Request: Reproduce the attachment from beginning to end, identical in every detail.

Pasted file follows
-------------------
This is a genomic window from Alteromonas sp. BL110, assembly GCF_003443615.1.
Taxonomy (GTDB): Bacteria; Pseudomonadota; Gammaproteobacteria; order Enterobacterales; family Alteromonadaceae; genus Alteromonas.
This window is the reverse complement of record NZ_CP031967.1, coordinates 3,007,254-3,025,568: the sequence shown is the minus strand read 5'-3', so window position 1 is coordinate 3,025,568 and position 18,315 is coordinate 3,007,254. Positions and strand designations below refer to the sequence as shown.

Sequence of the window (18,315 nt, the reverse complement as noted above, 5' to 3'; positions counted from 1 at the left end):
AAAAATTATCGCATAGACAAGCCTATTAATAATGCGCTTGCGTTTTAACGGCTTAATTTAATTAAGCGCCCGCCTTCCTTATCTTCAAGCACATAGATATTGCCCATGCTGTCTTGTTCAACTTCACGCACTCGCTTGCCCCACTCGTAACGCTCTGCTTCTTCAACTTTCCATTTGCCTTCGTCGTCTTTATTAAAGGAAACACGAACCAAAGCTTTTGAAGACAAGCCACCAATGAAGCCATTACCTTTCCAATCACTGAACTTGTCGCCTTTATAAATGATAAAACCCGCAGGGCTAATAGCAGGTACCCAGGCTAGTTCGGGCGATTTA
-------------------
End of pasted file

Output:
This is a genomic window from Alteromonas sp. BL110, assembly GCF_003443615.1.
Taxonomy (GTDB): Bacteria; Pseudomonadota; Gammaproteobacteria; order Enterobacterales; family Alteromonadaceae; genus Alteromonas.
This window is the reverse complement of record NZ_CP031967.1, coordinates 3,007,254-3,025,568: the sequence shown is the minus strand read 5'-3', so window position 1 is coordinate 3,025,568 and position 18,315 is coordinate 3,007,254. Positions and strand designations below refer to the sequence as shown.

Sequence of the window (18,315 nt, the reverse complement as noted above, 5' to 3'; positions counted from 1 at the left end):
AAAAATTATCGCATAGACAAGCCTATTAATAATGCGCTTGCGTTTTAACGGCTTAATTTAATTAAGCGCCCGCCTTCCTTATCTTCAAGCACATAGATATTGCCCATGCTGTCTTGTTCAACTTCACGCACTCGCTTGCCCCACTCGTAACGCTCTGCTTCTTCAACTTTCCATTTGCCTTCGTCGTCTTTATTAAAGGAAACACGAACCAAAGCTTTTGAAGACAAGCCACCAATGAAGCCATTACCTTTCCAATCACTGAACTTGTCGCCTTTATAAATGATAAAACCCGCAGGGCTAATAGCAGGTACCCAGGCTAGTTCGGGCGATTTA